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Tag - Quattro Wireless
(Updated with Highland Capital confirmation) Apple's VP of mobile advertising, Andy Miller, is preparing to depart the company, say sources described as "close to the situation." The executive's staff was reportedly told about the departure today. Miller is tipped to become a general partner at Highland Capital, a venture capital firm based in Boston.
Apple and newly-absorbed subsidiary Quattro Wireless are just two of several targets in a new lawsuit from Malaysian company StreetSpace, says AppleInsider. The firm is responsible for the Web Station, a web-browsing kiosk supported in part through targeted advertising. The defendants are accused of violating US Patent 6,847,969, Method and System for Providing Personalized Online Services and Advertisements in Public Spaces.
Apple is reportedly preparing to terminate the mobile ad network run by Quattro Wireless. The move was viewed as inevitable after Apple acquired Quattro to build its iAd platform geared solely for iOS devices such as the iPhone and iPad.
Research in Motion is reportedly seeking to acquire a mobile ad network, unnamed sources have told the Wall Street Journal (sub. required). The BlackBerry maker is said to have participated in acquisition discussions with mobile advertising firm Millennial Media and several other companies.
Naan Studio, the software developer behind Echofon Twitter apps, has detailed its experience dealing with the FTC over Google's acquisition of AdMob. In a company blog, staff member Chika suggests the FTC pressured her to criticize the deal despite Naan's overall support for the acquisition. The dialogue was described as more of an "interrogation," while the FTC reportedly dismissed the company's larger concern over Apple's rival deal with Quattro Wireless.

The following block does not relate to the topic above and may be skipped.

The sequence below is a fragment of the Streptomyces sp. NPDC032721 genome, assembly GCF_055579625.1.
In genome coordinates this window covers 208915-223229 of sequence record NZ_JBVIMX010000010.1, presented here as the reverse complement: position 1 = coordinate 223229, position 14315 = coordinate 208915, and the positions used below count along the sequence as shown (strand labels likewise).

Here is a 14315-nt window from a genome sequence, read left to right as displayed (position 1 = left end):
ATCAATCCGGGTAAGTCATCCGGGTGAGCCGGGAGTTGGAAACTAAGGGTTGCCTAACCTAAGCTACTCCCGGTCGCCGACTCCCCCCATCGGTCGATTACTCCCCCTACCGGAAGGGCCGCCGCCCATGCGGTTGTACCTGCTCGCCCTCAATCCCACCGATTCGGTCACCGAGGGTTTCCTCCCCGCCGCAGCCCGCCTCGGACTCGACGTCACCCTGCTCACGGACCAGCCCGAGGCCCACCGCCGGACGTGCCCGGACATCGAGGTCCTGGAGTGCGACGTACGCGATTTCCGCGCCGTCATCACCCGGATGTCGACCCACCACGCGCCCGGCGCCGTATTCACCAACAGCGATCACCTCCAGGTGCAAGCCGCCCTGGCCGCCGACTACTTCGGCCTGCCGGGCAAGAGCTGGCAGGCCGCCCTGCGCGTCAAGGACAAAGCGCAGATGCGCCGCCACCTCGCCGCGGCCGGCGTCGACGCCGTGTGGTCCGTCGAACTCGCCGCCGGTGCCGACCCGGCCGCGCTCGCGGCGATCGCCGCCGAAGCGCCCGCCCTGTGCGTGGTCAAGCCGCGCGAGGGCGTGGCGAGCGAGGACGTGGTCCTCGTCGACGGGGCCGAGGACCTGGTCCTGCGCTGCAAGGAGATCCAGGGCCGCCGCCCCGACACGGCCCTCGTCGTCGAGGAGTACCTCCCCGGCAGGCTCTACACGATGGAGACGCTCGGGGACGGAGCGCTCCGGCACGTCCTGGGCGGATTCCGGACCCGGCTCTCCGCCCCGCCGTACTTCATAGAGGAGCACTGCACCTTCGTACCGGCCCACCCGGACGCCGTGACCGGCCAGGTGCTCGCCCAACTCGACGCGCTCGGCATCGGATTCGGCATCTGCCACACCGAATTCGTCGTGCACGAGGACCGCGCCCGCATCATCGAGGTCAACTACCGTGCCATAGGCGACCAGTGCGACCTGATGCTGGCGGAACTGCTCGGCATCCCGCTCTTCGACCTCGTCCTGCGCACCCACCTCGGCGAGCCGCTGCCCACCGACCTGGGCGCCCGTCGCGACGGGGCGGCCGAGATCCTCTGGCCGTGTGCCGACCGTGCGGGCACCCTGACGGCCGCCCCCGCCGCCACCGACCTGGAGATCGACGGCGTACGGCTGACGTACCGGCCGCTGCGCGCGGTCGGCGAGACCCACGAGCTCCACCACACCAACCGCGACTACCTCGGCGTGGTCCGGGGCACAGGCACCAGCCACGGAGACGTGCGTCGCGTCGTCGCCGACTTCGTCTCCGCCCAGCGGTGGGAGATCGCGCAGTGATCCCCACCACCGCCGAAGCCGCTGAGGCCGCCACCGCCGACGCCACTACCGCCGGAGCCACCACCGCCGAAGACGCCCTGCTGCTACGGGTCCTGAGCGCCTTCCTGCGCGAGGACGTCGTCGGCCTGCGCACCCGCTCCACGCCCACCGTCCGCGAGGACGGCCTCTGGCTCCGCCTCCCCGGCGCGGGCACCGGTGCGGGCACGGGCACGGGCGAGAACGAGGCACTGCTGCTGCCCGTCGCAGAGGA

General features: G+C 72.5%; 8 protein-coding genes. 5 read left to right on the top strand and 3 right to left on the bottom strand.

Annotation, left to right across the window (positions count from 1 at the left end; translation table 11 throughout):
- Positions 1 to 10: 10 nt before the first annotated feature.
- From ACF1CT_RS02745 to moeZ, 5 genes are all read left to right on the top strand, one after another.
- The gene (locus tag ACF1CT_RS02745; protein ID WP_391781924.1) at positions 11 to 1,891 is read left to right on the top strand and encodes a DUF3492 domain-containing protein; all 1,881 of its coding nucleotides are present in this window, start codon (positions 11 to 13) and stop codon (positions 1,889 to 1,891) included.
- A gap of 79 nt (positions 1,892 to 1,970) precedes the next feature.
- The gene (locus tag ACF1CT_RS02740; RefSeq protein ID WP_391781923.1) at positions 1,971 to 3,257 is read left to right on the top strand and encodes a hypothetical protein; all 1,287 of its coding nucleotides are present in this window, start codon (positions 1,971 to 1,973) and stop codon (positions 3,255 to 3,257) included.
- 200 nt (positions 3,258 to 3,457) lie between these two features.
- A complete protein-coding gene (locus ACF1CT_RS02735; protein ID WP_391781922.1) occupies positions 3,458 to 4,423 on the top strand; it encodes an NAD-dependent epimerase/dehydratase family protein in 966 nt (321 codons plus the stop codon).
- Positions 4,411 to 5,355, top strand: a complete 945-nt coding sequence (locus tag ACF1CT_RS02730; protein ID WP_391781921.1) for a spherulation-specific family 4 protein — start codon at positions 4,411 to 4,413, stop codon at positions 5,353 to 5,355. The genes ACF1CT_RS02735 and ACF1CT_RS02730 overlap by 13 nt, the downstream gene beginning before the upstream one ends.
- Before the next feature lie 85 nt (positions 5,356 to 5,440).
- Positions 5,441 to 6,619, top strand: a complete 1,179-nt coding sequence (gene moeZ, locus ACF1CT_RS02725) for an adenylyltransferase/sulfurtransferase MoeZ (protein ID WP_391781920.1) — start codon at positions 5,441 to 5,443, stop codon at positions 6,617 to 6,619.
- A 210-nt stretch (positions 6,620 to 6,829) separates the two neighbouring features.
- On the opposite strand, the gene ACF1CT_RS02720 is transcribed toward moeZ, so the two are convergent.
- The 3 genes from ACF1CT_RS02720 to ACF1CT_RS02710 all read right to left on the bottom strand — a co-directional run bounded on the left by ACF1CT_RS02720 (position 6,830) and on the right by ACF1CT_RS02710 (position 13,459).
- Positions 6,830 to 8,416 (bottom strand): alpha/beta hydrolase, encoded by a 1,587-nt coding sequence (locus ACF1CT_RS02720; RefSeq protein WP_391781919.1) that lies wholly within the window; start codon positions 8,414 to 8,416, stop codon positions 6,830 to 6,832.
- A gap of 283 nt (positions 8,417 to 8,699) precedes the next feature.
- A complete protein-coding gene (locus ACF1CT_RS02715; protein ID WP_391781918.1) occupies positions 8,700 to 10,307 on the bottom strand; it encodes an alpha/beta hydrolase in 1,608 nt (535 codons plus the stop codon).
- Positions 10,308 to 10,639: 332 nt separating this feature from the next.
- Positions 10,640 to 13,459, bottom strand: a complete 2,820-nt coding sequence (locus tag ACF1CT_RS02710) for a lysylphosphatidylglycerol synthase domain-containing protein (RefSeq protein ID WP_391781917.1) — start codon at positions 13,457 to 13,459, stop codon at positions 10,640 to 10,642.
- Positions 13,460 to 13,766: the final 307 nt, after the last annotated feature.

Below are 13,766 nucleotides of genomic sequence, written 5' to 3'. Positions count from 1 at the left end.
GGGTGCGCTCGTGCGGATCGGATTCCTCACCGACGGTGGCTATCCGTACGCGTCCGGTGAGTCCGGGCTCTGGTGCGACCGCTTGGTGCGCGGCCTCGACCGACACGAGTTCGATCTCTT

The FTC is on the verge of making a decision on Google's AdMob takeover, a last-minute leak found tonight. Officials are expected to either clear the deal or block it on Wednesday, likely involving a lawsuit. A TechCrunch source further claimed that Google was already prepared to defend itself against a lawsuit rather than cancel the agreement.
Apple's launch of the iAd platform last week was a welcome boost to Google's buyout of AdMob, Google chief Eric Schmidt admitted Sunday. Apple's creation of its own potentially major ad system has legitimized the existence of a "highly competitive market" and would make it more likely that the FTC approves the AdMob deal. He hoped the deal would be approved as it was "obvious" there wouldn't be competitive problems.
The FTC is now likely to vote against Google's buyout of AdMob, a source said Wednesday. Once undecided about the deal, the agency is now said by an unnamed Reuters source to see a "significant competitive problem" and could sue Google for its behavior. Talks are still underway with Google and may head off the threat, but progress if any isn't certain.
US Senator Herb Kohl on Tuesday sent a letter to FTC Chairman Jon Leibowitz urging an investigation into Google's buyout of AdMob. The official's notice warned that Google's dominance of both ads and search on the desktop, along with AdMob's control of the mobile space, could create "undue market dominance" for ads either in search or within apps. Kohl stopped short of calling for a halt to the deal but wanted a review.
Apple's mobile ad platform could be ready just days after the iPad reaches shops, a leak late Friday might have confirmed. The technology firm would unveil the platform, possibly named "iAd," to major advertising executives on April 7th. Company head Steve Jobs has already celebrated the plans and is now calling them "revolutionary," according to the MediaPost sources involved.